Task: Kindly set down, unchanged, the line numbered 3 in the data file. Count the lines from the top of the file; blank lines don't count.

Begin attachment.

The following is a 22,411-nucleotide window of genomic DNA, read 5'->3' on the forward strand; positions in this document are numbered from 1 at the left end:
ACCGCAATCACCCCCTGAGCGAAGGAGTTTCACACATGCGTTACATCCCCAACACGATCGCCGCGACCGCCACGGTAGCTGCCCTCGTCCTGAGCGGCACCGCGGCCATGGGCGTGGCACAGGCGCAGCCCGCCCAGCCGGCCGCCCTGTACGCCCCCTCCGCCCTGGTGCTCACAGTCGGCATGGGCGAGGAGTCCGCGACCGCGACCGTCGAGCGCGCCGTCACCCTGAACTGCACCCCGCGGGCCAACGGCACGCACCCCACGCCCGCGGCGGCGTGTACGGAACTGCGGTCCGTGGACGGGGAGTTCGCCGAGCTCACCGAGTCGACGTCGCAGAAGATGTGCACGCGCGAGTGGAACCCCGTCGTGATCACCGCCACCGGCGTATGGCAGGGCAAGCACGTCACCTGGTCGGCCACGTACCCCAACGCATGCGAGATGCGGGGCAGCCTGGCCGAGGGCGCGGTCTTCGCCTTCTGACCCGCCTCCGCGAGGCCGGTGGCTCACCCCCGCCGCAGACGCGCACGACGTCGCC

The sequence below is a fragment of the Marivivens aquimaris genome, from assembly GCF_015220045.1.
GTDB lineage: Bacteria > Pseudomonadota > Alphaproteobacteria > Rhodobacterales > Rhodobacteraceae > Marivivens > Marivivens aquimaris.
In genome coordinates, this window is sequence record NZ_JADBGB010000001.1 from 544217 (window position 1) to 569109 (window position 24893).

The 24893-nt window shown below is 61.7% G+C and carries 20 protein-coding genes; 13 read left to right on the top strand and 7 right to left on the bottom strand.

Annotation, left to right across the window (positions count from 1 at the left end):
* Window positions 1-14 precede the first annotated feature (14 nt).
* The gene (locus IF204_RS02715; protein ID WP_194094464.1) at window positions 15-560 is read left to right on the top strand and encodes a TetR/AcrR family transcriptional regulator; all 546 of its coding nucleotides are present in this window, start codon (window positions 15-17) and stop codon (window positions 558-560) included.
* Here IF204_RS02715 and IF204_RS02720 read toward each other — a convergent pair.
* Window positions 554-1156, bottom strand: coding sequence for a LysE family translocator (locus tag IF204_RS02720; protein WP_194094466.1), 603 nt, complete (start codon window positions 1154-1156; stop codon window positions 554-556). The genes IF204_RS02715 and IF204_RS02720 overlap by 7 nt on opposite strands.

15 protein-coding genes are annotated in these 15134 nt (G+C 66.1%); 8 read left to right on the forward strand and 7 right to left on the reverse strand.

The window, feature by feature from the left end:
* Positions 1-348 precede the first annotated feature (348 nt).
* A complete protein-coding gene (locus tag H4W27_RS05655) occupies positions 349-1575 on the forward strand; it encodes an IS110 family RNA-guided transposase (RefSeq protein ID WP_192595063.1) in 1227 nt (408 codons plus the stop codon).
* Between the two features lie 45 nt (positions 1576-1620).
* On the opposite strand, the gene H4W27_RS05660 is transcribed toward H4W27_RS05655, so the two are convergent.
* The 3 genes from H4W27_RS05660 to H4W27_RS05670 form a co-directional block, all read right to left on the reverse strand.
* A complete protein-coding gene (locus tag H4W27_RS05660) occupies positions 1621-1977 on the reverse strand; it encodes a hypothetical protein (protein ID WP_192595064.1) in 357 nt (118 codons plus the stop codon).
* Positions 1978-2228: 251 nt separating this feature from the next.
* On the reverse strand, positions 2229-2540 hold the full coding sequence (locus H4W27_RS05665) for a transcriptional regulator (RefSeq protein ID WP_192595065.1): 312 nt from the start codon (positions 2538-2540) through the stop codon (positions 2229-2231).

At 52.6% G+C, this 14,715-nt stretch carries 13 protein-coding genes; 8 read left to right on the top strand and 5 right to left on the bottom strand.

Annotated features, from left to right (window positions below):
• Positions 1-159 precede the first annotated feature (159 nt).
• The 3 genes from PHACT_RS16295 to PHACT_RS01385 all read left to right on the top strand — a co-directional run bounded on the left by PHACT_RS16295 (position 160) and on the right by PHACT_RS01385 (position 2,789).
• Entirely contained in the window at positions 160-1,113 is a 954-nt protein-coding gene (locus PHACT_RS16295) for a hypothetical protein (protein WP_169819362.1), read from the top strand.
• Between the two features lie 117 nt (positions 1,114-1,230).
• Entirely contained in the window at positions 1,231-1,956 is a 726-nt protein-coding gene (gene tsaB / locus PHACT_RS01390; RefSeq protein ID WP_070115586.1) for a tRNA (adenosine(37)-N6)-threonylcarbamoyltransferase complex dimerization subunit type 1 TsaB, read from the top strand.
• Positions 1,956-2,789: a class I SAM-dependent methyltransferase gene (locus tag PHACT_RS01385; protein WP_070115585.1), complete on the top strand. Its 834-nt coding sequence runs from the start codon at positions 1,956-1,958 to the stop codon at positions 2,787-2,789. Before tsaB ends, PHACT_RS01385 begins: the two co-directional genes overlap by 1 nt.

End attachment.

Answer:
The sequence below is a fragment of the Marivivens aquimaris genome, from assembly GCF_015220045.1.